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Thread: Deer and Moonlight

  1. #1
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    Deer and Moonlight

    Basically my question is do deer avoid open spaces at night when there is bright moonlight? Let me give you the background to this question. I have been given permission to hunt a large paddock situated in the foot hills. The paddock itself is rolling hill side and lies between two pieces of forestry. There is new sign on the paddock every day indicating there are deer there every night.

    I have visited the paddock five times now but due to other commitments have not been able to stay past 10:00 pm. Three nights out of the five I have spotted deer on the paddock, I have even managed to take one home with me. The other two nights there has been absolutely nothing there in the time I have lain in wait. Of note, on both of these nights there has been brilliant moonlight and the paddock has been lit up enough to be able to easily see one end to the other without the aid of scope or binoculars. And yet, from the sign, there have been deer on the paddock later on in the night. I note that the moon has gone down after I have left on both occasions, 09:57 pm and 11:54 pm respectively. The other three nights when I have seen deer it has been dark, gloomy overcast with mist, drizzle and rain.

    Now rhetorical stories from ‘deer camps’ suggest that the deer are more active in nights of bright moonlight because they aren’t seen the following day as they are bedding down after a long night of nocturnal activity. A study out of PennState University, where they tracked the activity of GPS tagged deer suggests that there is less movement of deer during times of bright moonlight.

    The further I look into the subject, more questions than answers seem to be raised. My own logic tells me that light is light, be it from the moon or the sun. Deer being somewhat private, furtive animals avoid being seen and hence would naturally avoid any wide open space that is lit up and increasing there chances of being observed.

    What are others experiences in this matter? I am more interested to understand deer behaviour in open spaces rather than activity in the cover of forests or bush.

  2. #2
    Member Tussock's Avatar
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    "A study out of PennState University, where they tracked the activity of GPS tagged deer suggests that there is less movement of deer during times of bright moonlight."


    Those deer still around after millions of years know when the full moon is up you hide because the full moon is the wolfs sunshine.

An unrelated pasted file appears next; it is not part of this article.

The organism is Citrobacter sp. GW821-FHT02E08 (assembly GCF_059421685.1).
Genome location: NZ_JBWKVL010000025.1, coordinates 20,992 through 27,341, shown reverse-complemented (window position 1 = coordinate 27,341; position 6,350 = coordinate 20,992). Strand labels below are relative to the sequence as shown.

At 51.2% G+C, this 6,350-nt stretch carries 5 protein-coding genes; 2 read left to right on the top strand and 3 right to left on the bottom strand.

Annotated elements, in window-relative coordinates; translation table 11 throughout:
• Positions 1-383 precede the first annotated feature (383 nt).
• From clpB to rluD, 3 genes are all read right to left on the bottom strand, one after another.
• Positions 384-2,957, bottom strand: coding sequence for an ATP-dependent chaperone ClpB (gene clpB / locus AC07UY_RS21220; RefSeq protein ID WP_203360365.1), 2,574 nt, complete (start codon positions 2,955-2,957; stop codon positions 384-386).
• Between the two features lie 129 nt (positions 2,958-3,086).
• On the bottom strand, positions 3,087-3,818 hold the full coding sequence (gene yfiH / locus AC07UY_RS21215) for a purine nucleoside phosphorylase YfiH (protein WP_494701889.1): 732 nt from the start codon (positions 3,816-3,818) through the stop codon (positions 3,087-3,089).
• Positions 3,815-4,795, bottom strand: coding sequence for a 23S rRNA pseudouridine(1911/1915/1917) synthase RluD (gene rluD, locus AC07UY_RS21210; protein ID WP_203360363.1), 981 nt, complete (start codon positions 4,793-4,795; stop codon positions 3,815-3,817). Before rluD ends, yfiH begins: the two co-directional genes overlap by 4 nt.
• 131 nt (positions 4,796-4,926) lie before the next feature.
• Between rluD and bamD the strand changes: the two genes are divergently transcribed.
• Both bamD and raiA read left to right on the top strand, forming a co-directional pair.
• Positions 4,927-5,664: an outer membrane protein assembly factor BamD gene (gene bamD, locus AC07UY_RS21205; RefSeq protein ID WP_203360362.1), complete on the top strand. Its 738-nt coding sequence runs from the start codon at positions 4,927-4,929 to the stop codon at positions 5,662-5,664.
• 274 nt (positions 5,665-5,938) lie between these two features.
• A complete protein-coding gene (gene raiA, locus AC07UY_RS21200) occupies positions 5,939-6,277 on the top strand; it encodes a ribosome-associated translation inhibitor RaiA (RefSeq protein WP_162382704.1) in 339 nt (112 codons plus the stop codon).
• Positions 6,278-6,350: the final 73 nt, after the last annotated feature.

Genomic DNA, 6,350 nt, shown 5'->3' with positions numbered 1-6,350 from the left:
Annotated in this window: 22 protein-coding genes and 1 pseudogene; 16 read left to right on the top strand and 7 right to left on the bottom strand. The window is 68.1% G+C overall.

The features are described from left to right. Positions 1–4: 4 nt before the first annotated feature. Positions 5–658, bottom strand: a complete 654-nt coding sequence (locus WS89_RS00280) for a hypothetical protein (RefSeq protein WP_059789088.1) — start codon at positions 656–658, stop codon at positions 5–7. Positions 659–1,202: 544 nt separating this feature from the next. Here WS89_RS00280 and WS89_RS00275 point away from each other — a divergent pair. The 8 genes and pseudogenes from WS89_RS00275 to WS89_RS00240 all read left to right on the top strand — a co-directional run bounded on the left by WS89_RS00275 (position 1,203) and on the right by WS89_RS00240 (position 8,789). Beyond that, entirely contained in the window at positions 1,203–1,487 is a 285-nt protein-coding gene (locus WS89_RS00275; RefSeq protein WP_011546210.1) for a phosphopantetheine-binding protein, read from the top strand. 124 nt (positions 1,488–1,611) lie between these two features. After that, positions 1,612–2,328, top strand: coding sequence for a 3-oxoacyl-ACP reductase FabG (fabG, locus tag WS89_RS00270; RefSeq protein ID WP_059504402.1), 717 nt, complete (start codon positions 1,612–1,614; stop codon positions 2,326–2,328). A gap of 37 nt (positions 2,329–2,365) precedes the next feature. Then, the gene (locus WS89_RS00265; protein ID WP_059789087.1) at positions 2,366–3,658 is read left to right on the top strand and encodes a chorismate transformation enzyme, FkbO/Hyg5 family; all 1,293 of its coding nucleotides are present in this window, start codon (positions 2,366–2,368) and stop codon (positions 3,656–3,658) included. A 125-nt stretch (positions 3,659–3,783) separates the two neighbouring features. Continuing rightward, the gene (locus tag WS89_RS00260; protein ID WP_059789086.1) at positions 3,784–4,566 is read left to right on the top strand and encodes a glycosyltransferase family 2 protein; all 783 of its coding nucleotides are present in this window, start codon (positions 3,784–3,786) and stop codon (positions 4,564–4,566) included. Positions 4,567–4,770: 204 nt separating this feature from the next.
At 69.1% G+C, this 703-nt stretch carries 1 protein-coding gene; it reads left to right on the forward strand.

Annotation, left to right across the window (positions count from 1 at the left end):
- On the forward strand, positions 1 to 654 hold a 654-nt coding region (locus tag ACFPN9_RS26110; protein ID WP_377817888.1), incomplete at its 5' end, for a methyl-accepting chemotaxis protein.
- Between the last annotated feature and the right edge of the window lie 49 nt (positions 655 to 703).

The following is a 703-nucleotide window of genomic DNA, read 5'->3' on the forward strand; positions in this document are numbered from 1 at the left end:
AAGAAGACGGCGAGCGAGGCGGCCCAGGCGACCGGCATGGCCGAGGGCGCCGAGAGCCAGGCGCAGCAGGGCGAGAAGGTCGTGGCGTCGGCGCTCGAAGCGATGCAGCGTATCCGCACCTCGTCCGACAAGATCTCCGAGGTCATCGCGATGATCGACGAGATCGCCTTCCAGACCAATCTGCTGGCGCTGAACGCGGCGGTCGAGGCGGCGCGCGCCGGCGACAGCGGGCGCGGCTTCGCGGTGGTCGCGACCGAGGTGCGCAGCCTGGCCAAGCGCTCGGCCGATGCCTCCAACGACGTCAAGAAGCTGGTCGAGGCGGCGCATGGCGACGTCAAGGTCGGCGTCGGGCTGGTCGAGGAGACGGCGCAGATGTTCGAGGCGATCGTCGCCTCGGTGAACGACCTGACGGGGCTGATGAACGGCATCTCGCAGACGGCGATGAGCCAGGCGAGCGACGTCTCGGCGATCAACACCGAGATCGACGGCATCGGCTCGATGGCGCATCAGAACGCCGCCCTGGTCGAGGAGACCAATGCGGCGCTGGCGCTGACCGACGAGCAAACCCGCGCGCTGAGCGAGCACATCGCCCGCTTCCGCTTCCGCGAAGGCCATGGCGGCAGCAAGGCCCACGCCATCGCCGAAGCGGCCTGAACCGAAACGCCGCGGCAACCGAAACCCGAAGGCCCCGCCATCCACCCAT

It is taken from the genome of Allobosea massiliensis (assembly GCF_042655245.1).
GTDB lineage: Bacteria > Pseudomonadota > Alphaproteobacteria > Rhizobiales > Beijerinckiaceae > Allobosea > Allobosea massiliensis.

Boaraxa and Phil_H like this.

  3. #3
    Almost literate. veitnamcam's Avatar
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    My experience in spotlightling would suggest the dark nights are best however pigs seem to be quite active in the moonlight.
    "Hunting and fishing" fucking over licenced firearms owners since ages ago.

  4. #4
    Member Marty Henry's Avatar
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    Pigs eyesight isnt the best evidently
    veitnamcam likes this.

  5. #5
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    Quote Originally Posted by Tussock View Post
    Those deer still around after millions of years know when the full moon is up you hide because the full moon is the wolfs sunshine.
    I like that. Very succinct and most probably so very true.

    Cheers

  6. #6
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    Quote Originally Posted by veitnamcam View Post
    My experience in spotlightling would suggest the dark nights are best however pigs seem to be quite active in the moonlight.

    That’s encouraging as there are pigs up there as well which the farmer has indicated he would dearly like half a side of one.
    The pigs do actually come out onto the paddock but the trail camera I have set up there indicates they tend to prefer between 01:00 am and 04:00 am. I had intended to sit out all night over Easter but unfortunately I believe there will be cattle in there then.
    Ah well, something to look forward to later on in the year.

  7. #7
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    Set up a pig trap for the pigs, works all the time when you're not there, and if you approach it quietly you can pick the pigs off with a suppressed 22 and they taste much better cos of no adrenalin etc.
    dannyb likes this.

  8. #8
    Member Cordite's Avatar
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    Animals with reflective eyes see better in the dark than we do. Full moon is very bright light as far as they're concerned.

 

 

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